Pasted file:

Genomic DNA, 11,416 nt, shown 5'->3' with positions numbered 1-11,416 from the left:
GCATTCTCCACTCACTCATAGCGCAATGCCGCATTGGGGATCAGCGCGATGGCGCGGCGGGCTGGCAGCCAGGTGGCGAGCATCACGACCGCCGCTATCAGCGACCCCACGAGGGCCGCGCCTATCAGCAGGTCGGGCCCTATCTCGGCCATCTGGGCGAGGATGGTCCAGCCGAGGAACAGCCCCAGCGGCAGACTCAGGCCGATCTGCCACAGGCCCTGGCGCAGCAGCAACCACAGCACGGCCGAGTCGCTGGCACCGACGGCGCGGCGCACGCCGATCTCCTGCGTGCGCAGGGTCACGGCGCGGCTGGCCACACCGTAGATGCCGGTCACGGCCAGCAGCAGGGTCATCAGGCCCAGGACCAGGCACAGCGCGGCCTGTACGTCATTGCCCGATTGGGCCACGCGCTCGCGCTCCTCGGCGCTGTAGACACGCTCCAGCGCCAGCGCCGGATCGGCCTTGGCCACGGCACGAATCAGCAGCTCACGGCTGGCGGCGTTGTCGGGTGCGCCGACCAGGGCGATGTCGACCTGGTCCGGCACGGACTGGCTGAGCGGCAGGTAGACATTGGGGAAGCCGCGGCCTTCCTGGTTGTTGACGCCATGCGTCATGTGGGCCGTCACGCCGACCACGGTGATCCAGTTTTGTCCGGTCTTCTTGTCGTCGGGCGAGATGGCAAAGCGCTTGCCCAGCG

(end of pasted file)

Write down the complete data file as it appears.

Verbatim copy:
Genomic DNA, 11,416 nt, shown 5'->3' with positions numbered 1-11,416 from the left:
GCATTCTCCACTCACTCATAGCGCAATGCCGCATTGGGGATCAGCGCGATGGCGCGGCGGGCTGGCAGCCAGGTGGCGAGCATCACGACCGCCGCTATCAGCGACCCCACGAGGGCCGCGCCTATCAGCAGGTCGGGCCCTATCTCGGCCATCTGGGCGAGGATGGTCCAGCCGAGGAACAGCCCCAGCGGCAGACTCAGGCCGATCTGCCACAGGCCCTGGCGCAGCAGCAACCACAGCACGGCCGAGTCGCTGGCACCGACGGCGCGGCGCACGCCGATCTCCTGCGTGCGCAGGGTCACGGCGCGGCTGGCCACACCGTAGATGCCGGTCACGGCCAGCAGCAGGGTCATCAGGCCCAGGACCAGGCACAGCGCGGCCTGTACGTCATTGCCCGATTGGGCCACGCGCTCGCGCTCCTCGGCGCTGTAGACACGCTCCAGCGCCAGCGCCGGATCGGCCTTGGCCACGGCACGAATCAGCAGCTCACGGCTGGCGGCGTTGTCGGGTGCGCCGACCAGGGCGATGTCGACCTGGTCCGGCACGGACTGGCTGAGCGGCAGGTAGACATTGGGGAAGCCGCGGCCTTCCTGGTTGTTGACGCCATGCGTCATGTGGGCCGTCACGCCGACCACGGTGATCCAGTTTTGTCCGGTCTTCTTGTCGTCGGGCGAGATGGCAAAGCGCTTGCCCAGCG